Last week, I had a really enjoyable conversation with a friend of a friend who is considering setting up her own ‘making’ business. It’s still early days for her, but she wanted to hear about my experiences of setting up Finch & Fouracre. It’s a story I’m always happy to recount, so I thought I’d do it again here…
I studied Product Design at Glasgow School of Art. The favourite part of the course for me was being in the wood workshops, and making models. So towards the end of second year, I wrote to all the architectural model makers in Glasgow (of which there was 4, I think!), looking to get a summer job or internship, and was lucky enough to get some freelance work at Abacus Modelmakers. I loved it.
I continued freelancing at Abacus on and off throughout the rest of my studies and then after graduating, and it was there that I met Beth. We hit it off, and when I was asked by an architect friend to make a model for them at NORD Architecture, I asked Beth to work with me on it. We worked together really well, and under pressure to come up with a name to put on our invoice, we (not all that creatively) chose our surnames. Finch & Fouracre was born!
As the freelance work was a bit haphazard, Beth and I decided to come up with some other money-making schemes, and hit on the idea of the tenement model kit, inspired by model kits I’d had as a child. Our first batch of 20 kits went on sale at the Lighthouse (Scotland’s Centre for Architecture and Design in Glasgow) and pretty quickly sold out. We were in business!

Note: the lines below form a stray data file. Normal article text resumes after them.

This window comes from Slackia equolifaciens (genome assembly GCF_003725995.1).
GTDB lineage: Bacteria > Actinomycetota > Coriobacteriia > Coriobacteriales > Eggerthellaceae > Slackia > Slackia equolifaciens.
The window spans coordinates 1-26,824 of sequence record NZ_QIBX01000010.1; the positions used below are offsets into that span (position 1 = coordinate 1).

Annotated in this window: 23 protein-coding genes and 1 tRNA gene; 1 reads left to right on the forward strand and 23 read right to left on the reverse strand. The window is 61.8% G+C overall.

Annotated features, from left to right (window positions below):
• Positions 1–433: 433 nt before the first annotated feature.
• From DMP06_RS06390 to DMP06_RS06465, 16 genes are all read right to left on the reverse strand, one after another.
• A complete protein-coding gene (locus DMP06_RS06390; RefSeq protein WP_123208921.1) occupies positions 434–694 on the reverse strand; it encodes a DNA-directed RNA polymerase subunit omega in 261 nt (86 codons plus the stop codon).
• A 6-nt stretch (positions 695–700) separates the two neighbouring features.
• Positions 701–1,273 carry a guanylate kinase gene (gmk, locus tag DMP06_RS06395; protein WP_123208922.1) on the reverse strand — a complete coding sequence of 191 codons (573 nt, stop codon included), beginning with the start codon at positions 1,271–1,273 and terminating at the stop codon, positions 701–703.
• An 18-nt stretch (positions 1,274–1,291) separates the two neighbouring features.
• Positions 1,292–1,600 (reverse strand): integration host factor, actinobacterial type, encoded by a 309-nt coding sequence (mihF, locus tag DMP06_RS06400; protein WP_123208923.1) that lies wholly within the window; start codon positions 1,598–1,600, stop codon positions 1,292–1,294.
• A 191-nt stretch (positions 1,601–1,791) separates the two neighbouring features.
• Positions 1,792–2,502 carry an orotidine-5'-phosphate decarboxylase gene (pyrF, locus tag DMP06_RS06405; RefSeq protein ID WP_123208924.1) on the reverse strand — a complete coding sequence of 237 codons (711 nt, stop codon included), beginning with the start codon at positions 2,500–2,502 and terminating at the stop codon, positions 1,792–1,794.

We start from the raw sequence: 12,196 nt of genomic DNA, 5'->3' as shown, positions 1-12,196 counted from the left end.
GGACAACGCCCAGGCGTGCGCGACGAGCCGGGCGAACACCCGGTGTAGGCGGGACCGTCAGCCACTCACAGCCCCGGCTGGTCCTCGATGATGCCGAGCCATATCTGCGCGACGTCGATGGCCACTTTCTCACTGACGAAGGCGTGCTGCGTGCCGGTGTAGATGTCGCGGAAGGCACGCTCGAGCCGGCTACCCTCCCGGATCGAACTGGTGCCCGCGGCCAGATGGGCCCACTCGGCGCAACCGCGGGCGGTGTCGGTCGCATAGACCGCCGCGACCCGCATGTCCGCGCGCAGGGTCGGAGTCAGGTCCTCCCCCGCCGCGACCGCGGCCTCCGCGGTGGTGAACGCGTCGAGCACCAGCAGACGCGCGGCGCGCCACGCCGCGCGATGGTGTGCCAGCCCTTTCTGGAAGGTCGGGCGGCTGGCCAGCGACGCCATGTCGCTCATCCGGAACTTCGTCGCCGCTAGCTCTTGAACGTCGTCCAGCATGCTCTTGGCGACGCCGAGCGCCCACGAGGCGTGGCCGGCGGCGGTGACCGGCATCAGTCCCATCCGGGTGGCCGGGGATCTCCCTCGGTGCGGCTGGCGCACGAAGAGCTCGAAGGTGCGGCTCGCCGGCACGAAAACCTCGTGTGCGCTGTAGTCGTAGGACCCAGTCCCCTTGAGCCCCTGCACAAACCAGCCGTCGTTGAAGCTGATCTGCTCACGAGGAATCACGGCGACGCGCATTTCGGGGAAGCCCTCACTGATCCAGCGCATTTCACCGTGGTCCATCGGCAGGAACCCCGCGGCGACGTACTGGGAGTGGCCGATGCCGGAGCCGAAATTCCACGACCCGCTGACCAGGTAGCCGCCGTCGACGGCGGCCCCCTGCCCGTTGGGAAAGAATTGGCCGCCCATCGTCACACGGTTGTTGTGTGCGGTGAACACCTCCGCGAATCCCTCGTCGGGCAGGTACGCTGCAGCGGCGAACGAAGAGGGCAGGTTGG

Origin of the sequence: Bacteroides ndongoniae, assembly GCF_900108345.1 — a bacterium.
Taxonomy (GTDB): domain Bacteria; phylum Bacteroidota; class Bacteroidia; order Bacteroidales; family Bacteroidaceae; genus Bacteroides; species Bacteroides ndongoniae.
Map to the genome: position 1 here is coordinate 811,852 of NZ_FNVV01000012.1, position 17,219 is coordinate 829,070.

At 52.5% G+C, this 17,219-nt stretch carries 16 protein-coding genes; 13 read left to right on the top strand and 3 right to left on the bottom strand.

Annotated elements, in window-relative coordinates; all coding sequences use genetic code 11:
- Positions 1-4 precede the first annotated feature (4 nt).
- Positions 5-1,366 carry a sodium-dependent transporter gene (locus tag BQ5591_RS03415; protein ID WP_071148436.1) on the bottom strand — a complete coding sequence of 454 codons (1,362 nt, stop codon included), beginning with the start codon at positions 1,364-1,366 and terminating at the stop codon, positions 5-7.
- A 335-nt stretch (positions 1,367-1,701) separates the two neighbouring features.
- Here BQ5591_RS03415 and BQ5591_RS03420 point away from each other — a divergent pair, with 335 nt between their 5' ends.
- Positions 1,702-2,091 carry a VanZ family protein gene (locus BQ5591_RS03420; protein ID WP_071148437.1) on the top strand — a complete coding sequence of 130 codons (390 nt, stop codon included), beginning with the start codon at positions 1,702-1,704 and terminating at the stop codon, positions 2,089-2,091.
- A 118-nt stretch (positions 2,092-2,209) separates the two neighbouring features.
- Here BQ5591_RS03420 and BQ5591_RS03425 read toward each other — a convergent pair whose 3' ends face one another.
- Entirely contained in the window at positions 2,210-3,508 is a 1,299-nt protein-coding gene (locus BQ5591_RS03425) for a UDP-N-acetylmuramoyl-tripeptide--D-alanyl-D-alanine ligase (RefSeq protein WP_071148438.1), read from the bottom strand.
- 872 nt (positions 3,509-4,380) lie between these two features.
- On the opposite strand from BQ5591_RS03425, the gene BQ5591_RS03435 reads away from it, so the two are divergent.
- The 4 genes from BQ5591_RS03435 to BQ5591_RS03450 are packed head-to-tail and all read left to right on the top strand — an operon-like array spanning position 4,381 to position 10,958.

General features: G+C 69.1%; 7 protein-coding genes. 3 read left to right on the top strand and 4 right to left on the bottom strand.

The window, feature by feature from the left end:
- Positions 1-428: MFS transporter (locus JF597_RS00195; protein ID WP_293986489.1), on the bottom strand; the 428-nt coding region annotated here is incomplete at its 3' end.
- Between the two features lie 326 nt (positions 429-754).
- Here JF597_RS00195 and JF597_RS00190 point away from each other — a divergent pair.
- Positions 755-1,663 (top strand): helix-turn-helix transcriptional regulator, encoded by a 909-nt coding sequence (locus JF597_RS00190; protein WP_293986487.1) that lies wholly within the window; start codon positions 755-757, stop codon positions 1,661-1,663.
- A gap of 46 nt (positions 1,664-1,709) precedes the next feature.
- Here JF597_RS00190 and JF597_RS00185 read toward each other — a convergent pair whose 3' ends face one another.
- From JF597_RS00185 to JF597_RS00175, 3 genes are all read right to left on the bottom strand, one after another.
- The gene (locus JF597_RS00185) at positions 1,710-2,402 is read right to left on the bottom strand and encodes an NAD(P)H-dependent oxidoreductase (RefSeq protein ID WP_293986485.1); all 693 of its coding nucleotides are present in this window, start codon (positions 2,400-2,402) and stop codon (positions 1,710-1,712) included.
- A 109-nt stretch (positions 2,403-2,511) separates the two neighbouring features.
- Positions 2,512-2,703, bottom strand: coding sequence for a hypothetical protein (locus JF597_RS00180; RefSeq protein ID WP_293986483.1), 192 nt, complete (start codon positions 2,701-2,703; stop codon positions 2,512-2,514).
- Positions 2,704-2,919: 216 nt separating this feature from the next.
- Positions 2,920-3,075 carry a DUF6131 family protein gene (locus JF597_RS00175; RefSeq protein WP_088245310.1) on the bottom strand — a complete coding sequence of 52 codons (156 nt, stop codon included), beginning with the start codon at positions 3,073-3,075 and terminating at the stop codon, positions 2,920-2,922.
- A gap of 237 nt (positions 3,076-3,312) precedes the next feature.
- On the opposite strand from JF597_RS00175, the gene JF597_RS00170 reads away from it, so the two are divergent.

In addition to my background of a degree in Product Design, I am the daughter of two architects, and some of Finch & Fouracre’s early commissioned work was for my mum, which really helped build our portfolio. We did some more work for NORD, our first clients, alongside designing more model kits, and finding more retailers across Scotland.
However, unfortunately for us, the formation of our business coincided with the 2007-8 financial crisis. Not a great time to start out. There was a lot of sitting round, drinking coffee, and not earning very much money at all. However, the flip side to the coin is that there was really no other work out there, so it seemed like our best option to keep on at F&F. I’m so glad we did! Our incomes supplemented with other part-time jobs, we slowly began to get more clients and commissions, build a portfolio, and took on our tiny workshop space in the Hidden Lane.
After 4 years of working together, Beth decided it was time to move on. This was a totally amicable decision, and she was very pleased that I wanted to carry the business on, but it was a hard process to go through. It took quite a bit of to-ing and fro-ing, and advice from friends and professionals, but we came to an agreement that saw me buy Beth out of the business. And off she went, back down to Bristol to be closer to her family; and as an impressive side-note, she decided to cycle all the way there on her 3-speed vintage bike!
While I was so glad to have set up the business with a friend alongside me, I was excited and ready to go it alone. Yes, it was pretty tricky in some ways, and I really missed Beth both personally and as an extra pair of hands in the workshop, but I really enjoyed taking full responsibility of the output, as well as liaising with clients and taking decisions myself of everything from quotes to branding.
From there, it was onwards and upwards! More clients, commissions, and model kits. After 6 years in the Hidden Lane, I moved to the Whisky Bond, where I am still, with a space 4 times the size! Both the Hidden Lane and TWB are brilliant places to be based as a sole entrepreneur - it means so much to have others around you.
The business was never a big masterplan, it just grew organically from one opportunity to the next. I’m pretty sure that if you’d asked me at art school, I wouldn’t have said I wanted my own business, but I think I’ve got an amazing job and can’t imagine doing anything else. And I do love working for myself.